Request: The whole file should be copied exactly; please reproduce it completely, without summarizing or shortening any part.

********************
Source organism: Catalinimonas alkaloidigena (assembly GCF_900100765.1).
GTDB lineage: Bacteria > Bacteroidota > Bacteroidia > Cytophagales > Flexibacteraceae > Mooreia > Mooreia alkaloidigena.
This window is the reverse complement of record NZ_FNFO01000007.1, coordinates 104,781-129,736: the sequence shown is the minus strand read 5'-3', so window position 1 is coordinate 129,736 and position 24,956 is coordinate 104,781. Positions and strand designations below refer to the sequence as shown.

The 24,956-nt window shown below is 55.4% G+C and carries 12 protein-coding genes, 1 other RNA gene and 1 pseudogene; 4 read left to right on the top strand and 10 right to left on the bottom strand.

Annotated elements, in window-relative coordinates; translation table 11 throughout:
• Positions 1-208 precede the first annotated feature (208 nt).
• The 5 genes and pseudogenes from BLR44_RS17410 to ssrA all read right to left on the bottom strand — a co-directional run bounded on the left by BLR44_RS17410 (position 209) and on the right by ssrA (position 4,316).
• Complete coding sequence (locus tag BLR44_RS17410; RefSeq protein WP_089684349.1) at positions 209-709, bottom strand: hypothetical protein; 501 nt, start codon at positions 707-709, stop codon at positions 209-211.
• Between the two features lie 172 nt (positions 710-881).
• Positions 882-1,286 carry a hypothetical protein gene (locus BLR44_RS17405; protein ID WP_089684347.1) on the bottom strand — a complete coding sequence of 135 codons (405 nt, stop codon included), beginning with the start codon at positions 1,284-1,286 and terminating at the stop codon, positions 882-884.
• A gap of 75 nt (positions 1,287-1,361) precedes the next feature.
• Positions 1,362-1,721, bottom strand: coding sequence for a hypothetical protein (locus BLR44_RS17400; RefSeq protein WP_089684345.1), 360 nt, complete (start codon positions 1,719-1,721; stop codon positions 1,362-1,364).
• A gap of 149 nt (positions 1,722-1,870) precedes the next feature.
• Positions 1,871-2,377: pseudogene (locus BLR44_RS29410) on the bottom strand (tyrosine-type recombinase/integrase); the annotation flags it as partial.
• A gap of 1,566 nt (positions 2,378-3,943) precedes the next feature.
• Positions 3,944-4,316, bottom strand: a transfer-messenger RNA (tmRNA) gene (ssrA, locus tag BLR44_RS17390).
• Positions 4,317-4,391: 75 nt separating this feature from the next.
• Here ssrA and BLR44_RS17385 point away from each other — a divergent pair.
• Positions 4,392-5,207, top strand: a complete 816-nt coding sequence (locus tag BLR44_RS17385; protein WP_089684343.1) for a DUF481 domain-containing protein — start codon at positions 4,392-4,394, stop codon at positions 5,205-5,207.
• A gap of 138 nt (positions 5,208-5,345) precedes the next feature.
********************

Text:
Source organism: Catalinimonas alkaloidigena (assembly GCF_900100765.1).
GTDB lineage: Bacteria > Bacteroidota > Bacteroidia > Cytophagales > Flexibacteraceae > Mooreia > Mooreia alkaloidigena.
This window is the reverse complement of record NZ_FNFO01000007.1, coordinates 104,781-129,736: the sequence shown is the minus strand read 5'-3', so window position 1 is coordinate 129,736 and position 24,956 is coordinate 104,781. Positions and strand designations below refer to the sequence as shown.

The 24,956-nt window shown below is 55.4% G+C and carries 12 protein-coding genes, 1 other RNA gene and 1 pseudogene; 4 read left to right on the top strand and 10 right to left on the bottom strand.

Annotated elements, in window-relative coordinates; translation table 11 throughout:
• Positions 1-208 precede the first annotated feature (208 nt).
• The 5 genes and pseudogenes from BLR44_RS17410 to ssrA all read right to left on the bottom strand — a co-directional run bounded on the left by BLR44_RS17410 (position 209) and on the right by ssrA (position 4,316).
• Complete coding sequence (locus tag BLR44_RS17410; RefSeq protein WP_089684349.1) at positions 209-709, bottom strand: hypothetical protein; 501 nt, start codon at positions 707-709, stop codon at positions 209-211.
• Between the two features lie 172 nt (positions 710-881).
• Positions 882-1,286 carry a hypothetical protein gene (locus BLR44_RS17405; protein ID WP_089684347.1) on the bottom strand — a complete coding sequence of 135 codons (405 nt, stop codon included), beginning with the start codon at positions 1,284-1,286 and terminating at the stop codon, positions 882-884.
• A gap of 75 nt (positions 1,287-1,361) precedes the next feature.
• Positions 1,362-1,721, bottom strand: coding sequence for a hypothetical protein (locus BLR44_RS17400; RefSeq protein WP_089684345.1), 360 nt, complete (start codon positions 1,719-1,721; stop codon positions 1,362-1,364).
• A gap of 149 nt (positions 1,722-1,870) precedes the next feature.
• Positions 1,871-2,377: pseudogene (locus BLR44_RS29410) on the bottom strand (tyrosine-type recombinase/integrase); the annotation flags it as partial.
• A gap of 1,566 nt (positions 2,378-3,943) precedes the next feature.
• Positions 3,944-4,316, bottom strand: a transfer-messenger RNA (tmRNA) gene (ssrA, locus tag BLR44_RS17390).
• Positions 4,317-4,391: 75 nt separating this feature from the next.
• Here ssrA and BLR44_RS17385 point away from each other — a divergent pair.
• Positions 4,392-5,207, top strand: a complete 816-nt coding sequence (locus tag BLR44_RS17385; protein WP_089684343.1) for a DUF481 domain-containing protein — start codon at positions 4,392-4,394, stop codon at positions 5,205-5,207.
• A gap of 138 nt (positions 5,208-5,345) precedes the next feature.